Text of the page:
If you want to read other stories of people who have been affected by disability discrimination, go visit Diary of a Goldfish

38 comments:

Kristina P. said...

What a heartbreaking post, Deb.

Tabitha in Bliss said...

I so wish my mom could read this. She would say "tell them Deb!"

jori-o said...

Everything about parenting is such a fine line--a tight rope a million feet high!

Mary@Holy Mackerel said...

I go through the same thing every day with our son. It's such a fine line we tread, and you're never really sure when you're going to trip.

Debbie said...

I can only try to imagine that delicate balance you must be striving for. And why are kids so cruel and insensitive? I'm sorry your son has to deal with this.

Beth said...

Well said, my friend. Well said. As a former special education teacher, I worked hard to teach my middle school students their own best advocate as my mother had taught me to do about my hearing.

My students didn't mind open, honest questions. They just wanted respect. It really isn't so complicated.

Soxy Deb said...

"Be honest about what you want to know, and be ready to hear what that person has to say, even if it might make you uncomfortable. Look them in the eye and really listen. Take them at their word and don't try to read anything deeper into what they tell you."

Excellent advice in ANY situation Deb.

Jenn@ The Crazies said...

Thanks for a great post Deb. My daughter has ADHD and is nothing compared with what you live with BUT she does get alot of cruel comments made about being "cookoo" and "crazy" and needing meds in the middle of the day. Kids can be cruel! ((HUGS))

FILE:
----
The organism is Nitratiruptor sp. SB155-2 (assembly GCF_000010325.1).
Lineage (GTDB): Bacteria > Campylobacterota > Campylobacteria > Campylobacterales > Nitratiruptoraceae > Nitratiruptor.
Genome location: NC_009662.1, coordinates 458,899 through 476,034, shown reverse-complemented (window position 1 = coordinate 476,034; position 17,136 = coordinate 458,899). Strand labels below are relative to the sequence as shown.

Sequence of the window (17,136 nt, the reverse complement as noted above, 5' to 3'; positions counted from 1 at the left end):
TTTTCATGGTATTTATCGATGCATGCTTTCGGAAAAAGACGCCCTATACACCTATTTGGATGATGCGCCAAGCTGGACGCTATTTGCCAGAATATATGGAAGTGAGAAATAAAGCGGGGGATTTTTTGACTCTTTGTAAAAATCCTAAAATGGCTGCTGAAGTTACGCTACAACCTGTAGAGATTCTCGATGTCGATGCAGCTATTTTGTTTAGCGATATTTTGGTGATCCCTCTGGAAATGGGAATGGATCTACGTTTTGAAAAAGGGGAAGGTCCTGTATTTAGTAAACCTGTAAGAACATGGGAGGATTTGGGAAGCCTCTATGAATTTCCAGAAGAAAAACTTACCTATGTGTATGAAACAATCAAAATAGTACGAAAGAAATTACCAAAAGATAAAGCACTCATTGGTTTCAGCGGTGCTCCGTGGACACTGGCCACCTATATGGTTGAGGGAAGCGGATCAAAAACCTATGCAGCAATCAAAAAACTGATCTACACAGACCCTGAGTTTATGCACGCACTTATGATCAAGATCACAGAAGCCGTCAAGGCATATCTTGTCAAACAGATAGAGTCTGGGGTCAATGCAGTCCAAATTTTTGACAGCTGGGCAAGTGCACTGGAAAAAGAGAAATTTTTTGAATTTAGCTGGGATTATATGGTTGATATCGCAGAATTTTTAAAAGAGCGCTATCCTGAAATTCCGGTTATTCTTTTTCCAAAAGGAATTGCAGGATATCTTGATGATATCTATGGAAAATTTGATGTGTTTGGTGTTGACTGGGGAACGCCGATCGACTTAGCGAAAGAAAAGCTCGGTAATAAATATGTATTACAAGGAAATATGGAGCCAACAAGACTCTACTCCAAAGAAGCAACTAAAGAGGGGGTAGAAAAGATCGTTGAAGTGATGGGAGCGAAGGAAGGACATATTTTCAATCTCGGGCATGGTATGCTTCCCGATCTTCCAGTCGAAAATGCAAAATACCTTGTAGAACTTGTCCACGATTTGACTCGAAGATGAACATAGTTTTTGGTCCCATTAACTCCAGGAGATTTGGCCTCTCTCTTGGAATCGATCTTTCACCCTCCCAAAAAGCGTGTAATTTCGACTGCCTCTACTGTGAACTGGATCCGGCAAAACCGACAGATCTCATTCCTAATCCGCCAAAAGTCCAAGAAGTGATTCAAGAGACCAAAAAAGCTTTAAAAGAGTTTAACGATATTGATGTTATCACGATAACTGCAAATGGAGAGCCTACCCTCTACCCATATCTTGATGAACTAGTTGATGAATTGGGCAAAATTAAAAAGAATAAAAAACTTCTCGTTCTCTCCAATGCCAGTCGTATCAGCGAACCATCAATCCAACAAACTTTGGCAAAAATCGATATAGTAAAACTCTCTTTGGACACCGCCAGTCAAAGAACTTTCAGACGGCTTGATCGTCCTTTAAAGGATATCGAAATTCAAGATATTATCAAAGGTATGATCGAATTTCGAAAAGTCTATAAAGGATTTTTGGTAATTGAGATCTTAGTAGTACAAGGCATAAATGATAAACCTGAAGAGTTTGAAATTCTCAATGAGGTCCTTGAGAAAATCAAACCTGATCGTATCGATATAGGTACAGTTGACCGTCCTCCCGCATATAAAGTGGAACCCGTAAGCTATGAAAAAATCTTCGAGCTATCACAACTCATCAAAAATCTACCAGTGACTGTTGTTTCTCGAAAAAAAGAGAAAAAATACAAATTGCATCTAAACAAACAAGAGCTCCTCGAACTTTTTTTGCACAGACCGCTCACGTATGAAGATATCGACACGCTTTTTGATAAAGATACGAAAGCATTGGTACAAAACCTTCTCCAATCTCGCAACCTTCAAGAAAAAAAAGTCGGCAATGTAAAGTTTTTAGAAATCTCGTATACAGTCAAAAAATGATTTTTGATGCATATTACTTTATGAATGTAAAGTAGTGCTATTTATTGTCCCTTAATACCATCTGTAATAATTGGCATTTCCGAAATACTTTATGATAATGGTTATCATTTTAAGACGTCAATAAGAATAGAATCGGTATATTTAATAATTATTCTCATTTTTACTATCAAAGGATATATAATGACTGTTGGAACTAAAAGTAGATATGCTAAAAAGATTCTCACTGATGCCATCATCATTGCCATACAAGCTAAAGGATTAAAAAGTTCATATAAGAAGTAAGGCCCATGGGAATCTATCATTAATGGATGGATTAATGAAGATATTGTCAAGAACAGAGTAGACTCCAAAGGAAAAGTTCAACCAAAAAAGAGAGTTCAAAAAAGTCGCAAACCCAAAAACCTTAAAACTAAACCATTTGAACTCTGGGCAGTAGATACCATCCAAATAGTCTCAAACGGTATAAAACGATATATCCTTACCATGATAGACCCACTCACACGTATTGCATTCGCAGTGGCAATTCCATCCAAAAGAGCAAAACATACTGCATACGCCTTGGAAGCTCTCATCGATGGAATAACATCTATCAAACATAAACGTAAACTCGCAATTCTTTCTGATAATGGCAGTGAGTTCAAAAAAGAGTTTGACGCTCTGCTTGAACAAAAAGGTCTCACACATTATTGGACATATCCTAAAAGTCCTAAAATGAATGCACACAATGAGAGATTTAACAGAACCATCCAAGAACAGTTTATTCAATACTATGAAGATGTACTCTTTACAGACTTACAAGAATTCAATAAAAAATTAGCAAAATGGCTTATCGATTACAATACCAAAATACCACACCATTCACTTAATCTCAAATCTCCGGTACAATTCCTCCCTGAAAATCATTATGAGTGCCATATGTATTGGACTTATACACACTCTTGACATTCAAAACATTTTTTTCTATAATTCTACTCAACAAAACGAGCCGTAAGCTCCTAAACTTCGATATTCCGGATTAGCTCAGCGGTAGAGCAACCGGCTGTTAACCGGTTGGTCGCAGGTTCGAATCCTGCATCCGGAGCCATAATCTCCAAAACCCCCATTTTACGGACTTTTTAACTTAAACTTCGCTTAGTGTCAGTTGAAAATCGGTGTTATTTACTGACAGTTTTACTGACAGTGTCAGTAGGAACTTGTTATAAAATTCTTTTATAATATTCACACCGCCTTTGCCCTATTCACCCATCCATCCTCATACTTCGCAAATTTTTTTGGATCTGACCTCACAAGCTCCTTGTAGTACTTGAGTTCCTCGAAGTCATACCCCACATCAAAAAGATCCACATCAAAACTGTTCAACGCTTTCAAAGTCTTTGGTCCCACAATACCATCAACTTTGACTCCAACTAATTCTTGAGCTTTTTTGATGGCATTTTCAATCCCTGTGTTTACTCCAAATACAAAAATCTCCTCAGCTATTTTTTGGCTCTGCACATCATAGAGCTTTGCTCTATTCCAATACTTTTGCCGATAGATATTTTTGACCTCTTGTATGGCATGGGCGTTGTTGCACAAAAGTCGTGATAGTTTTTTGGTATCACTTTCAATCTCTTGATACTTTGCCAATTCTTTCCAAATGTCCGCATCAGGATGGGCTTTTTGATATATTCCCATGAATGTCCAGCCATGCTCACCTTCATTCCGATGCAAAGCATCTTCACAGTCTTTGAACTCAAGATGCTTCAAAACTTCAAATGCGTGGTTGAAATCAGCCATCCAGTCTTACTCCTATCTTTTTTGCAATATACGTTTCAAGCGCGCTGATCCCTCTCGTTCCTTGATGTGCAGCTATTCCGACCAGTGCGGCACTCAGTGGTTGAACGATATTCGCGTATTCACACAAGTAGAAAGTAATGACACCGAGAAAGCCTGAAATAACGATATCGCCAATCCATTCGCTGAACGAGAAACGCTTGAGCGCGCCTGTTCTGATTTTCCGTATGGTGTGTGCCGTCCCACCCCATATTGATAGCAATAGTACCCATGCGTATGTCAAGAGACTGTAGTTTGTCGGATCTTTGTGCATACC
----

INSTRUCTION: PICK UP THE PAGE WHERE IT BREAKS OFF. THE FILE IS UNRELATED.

Lee of MWOB said...

Beautiful post my friend....I love your last paragraph especially....and that it's his story to tell....

I admire your attitude and approach to this hand you guys have been dealt....

You're a good soul....

mommy4life said...

Great advice for dealing with other people in anyh situation!

Under the Influence said...

It sounds like you are handling this beautifully!

Eva Robertson said...

Yeah, very good advice for us on the outside (so far). Thank you. And what a lucky boy your son is to have you as his mom.

jill jill bo bill said...

That boy has such a great mom. What you said is exactly the truth. No matter WHAT we have going on physically, emotionally, etc, we just want to be respected. I know you are so proud. I am too for you!

Mariah said...

Wow. Thank you for sharing this post. There is a lot of wisdom wrapped up in this vulnerable shell you just gave to us. Keep at it girl. We are all behind you and your family.

Michel said...

Well said! It is a difficult situation to navigate for some people and you have broken it down into the basics. Perfectly stated!

Quirkyloon said...

What a sweet post Deb!

Your son has a terrific Mom! I admire your wisdom in handling a difficult situation. *smile*

Thank you so much for sharing.